standard, as seen in Figure 3. There is also strong intent to create a global auditing process
through the Medical Device Single Audit Program (MDSAP)3 that, rather than having three or
four audits throughout the year, these could all be combined into one audit. The International
Medical Device Regulators Forum (IMDRF)4 has been administering and guiding the MDSAP
with the US, Brazil, Canada, Japan, Europe, Australia, and China currently involved at some
level either through observation or fully adopting the MDSAP program.
With the release of the new ISO 13485 the goal of being able to perform one audit for
multiple countries may be more realized. However, it should be cautioned that there might
still be country-specific deviations that need to be considered, evaluated, and implemented in
an organizations quality system.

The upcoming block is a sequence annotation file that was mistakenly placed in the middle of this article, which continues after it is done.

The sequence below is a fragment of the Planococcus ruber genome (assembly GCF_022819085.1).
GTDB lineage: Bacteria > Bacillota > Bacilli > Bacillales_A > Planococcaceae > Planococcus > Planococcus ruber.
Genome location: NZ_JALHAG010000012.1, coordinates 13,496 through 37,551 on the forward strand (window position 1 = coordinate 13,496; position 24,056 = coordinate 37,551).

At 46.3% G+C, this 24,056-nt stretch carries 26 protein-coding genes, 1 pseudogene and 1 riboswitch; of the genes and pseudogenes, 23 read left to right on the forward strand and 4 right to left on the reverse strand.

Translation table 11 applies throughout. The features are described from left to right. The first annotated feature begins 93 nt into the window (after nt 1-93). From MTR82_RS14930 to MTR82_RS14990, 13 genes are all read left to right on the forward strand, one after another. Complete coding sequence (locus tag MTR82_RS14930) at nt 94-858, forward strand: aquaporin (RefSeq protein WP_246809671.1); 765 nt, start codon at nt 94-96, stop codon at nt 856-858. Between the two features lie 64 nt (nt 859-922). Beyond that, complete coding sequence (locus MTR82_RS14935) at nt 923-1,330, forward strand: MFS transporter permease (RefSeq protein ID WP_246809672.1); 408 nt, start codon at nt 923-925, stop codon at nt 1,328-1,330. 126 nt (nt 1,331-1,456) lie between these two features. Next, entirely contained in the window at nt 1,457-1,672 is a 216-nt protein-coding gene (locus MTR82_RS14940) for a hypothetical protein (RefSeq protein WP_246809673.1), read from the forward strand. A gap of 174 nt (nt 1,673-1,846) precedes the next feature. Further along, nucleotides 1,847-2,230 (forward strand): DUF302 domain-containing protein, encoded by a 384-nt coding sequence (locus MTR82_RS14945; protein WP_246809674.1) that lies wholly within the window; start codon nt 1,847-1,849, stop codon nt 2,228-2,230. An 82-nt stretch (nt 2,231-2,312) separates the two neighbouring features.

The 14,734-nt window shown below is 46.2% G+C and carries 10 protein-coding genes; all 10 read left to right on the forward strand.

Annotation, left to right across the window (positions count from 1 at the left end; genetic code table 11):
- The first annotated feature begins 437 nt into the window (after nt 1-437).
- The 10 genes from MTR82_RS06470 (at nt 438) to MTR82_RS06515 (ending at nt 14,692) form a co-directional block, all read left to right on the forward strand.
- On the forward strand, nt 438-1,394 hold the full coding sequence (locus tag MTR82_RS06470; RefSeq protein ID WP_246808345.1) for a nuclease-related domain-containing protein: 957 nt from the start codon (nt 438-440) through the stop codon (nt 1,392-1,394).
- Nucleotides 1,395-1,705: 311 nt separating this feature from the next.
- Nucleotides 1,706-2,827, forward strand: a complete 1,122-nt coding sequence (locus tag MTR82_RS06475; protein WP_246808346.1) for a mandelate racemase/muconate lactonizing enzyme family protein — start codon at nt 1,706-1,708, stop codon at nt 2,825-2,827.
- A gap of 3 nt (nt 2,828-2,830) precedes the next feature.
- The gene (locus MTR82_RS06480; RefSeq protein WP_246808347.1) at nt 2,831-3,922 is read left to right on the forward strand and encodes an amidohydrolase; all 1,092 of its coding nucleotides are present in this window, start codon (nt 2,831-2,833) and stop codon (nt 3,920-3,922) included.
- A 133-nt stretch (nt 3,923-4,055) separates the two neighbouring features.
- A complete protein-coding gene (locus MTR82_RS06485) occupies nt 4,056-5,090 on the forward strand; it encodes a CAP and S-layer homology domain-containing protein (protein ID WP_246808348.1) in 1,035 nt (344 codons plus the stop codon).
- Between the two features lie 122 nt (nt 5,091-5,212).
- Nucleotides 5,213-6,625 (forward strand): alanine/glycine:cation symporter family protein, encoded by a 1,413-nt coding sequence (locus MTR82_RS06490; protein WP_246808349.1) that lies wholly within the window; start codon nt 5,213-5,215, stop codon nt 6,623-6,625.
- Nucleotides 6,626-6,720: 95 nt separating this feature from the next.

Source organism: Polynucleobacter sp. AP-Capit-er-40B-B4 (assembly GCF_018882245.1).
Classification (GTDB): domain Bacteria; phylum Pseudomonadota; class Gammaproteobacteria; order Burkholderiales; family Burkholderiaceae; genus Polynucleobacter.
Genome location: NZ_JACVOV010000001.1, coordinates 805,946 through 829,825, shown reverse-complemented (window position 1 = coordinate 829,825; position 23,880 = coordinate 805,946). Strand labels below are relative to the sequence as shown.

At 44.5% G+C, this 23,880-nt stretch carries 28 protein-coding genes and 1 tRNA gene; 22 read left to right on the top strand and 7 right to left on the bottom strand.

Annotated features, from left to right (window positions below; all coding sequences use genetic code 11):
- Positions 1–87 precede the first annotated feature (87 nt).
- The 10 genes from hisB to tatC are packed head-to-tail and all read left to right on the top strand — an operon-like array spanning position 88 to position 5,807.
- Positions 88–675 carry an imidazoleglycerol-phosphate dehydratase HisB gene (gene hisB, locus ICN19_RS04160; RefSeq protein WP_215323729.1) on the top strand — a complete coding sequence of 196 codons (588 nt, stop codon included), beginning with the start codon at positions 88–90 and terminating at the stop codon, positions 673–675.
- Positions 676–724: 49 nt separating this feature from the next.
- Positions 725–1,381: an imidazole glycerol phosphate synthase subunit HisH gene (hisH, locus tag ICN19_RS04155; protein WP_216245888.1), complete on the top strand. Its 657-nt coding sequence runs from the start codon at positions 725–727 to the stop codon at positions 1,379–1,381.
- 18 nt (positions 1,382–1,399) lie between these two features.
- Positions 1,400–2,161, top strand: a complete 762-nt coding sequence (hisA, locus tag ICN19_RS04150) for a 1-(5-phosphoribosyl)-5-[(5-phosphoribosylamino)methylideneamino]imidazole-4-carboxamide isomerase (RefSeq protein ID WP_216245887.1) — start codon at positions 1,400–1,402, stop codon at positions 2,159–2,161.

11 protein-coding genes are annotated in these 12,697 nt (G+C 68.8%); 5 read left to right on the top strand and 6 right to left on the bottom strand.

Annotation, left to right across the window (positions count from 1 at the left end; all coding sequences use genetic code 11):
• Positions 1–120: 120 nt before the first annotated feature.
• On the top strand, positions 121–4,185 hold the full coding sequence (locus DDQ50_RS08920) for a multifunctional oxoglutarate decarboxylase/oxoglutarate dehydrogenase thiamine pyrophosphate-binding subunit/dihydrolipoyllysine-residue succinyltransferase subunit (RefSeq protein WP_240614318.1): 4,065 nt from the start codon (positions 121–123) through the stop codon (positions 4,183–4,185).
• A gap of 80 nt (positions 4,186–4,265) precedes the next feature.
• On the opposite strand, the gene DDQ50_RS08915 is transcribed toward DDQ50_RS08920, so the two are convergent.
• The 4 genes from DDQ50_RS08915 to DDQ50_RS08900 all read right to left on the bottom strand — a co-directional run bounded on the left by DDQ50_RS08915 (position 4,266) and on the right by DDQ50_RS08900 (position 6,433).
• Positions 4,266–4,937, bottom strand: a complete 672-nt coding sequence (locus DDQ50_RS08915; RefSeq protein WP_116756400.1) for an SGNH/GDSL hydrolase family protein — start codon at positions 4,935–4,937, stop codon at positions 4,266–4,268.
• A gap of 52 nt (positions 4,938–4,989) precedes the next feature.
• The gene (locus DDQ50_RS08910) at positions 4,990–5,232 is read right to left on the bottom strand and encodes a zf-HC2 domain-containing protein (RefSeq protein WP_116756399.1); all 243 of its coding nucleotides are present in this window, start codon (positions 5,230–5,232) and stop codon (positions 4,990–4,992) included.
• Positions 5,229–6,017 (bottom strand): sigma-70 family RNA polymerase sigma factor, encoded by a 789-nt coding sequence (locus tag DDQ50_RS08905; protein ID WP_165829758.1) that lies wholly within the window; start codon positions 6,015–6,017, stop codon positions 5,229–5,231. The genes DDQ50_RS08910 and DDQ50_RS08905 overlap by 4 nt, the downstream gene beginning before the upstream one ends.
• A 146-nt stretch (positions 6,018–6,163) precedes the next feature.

Chapter 2 (Basic Requirements Regarding Manufacturing Control and Quality Control of Medical
Devices) is identical to Clauses 4 to 8 of ISO 13485:2003
Figure 3 - Source: Translated excerpt from Ministerial Ordinanace No. 169

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Relationship with ENISO13485

With the ISO 13485:2003 standard there was an associated EN ISO 13485:2012 standard
that had Annex Zs that provide alignment to the Directives for Europe (reference a brief
example from the revised standard in Figure 4). This has not changed dramatically with the
introduction of the ISO 13485:2016 standard. The EN ISO 13485 standard was published
shortly after that incorporates similar Annexes as currently published the EN version was
updated to match the numbering section of the revised standard.
There is realignment of the Annex Zs with the new standard because of new sections and
clarifications of wording that have been minimal. The biggest unknown at this time is what
the EN ISO 13485 standard would look like when the new European Medical Device Regulation